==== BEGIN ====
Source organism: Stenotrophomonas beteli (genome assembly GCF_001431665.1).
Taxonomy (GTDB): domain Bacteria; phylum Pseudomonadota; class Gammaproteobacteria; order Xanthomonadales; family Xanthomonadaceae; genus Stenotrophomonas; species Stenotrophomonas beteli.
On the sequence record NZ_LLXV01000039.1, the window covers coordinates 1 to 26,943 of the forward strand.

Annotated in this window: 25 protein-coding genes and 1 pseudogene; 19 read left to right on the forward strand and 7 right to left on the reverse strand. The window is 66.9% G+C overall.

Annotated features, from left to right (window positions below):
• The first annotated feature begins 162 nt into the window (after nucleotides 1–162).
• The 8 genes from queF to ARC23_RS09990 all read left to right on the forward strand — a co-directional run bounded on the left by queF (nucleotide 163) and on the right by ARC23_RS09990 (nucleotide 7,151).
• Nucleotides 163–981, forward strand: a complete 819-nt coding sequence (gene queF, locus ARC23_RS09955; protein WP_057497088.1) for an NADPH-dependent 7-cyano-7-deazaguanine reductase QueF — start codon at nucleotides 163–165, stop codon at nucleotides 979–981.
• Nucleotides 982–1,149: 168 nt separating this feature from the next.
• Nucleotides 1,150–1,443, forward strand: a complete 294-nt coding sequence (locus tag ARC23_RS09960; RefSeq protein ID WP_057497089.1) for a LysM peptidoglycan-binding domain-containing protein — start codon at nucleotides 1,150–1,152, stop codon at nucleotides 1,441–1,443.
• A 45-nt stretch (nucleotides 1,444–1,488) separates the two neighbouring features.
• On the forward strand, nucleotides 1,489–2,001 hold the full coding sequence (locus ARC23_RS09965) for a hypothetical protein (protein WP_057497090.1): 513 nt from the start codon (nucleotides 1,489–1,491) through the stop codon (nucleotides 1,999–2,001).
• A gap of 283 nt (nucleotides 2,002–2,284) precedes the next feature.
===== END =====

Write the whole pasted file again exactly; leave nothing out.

Source organism: Stenotrophomonas beteli (genome assembly GCF_001431665.1).
Taxonomy (GTDB): domain Bacteria; phylum Pseudomonadota; class Gammaproteobacteria; order Xanthomonadales; family Xanthomonadaceae; genus Stenotrophomonas; species Stenotrophomonas beteli.
On the sequence record NZ_LLXV01000039.1, the window covers coordinates 1 to 26,943 of the forward strand.

Annotated in this window: 25 protein-coding genes and 1 pseudogene; 19 read left to right on the forward strand and 7 right to left on the reverse strand. The window is 66.9% G+C overall.

Annotated features, from left to right (window positions below):
• The first annotated feature begins 162 nt into the window (after nucleotides 1–162).
• The 8 genes from queF to ARC23_RS09990 all read left to right on the forward strand — a co-directional run bounded on the left by queF (nucleotide 163) and on the right by ARC23_RS09990 (nucleotide 7,151).
• Nucleotides 163–981, forward strand: a complete 819-nt coding sequence (gene queF, locus ARC23_RS09955; protein WP_057497088.1) for an NADPH-dependent 7-cyano-7-deazaguanine reductase QueF — start codon at nucleotides 163–165, stop codon at nucleotides 979–981.
• Nucleotides 982–1,149: 168 nt separating this feature from the next.
• Nucleotides 1,150–1,443, forward strand: a complete 294-nt coding sequence (locus tag ARC23_RS09960; RefSeq protein ID WP_057497089.1) for a LysM peptidoglycan-binding domain-containing protein — start codon at nucleotides 1,150–1,152, stop codon at nucleotides 1,441–1,443.
• A 45-nt stretch (nucleotides 1,444–1,488) separates the two neighbouring features.
• On the forward strand, nucleotides 1,489–2,001 hold the full coding sequence (locus ARC23_RS09965) for a hypothetical protein (protein WP_057497090.1): 513 nt from the start codon (nucleotides 1,489–1,491) through the stop codon (nucleotides 1,999–2,001).
• A gap of 283 nt (nucleotides 2,002–2,284) precedes the next feature.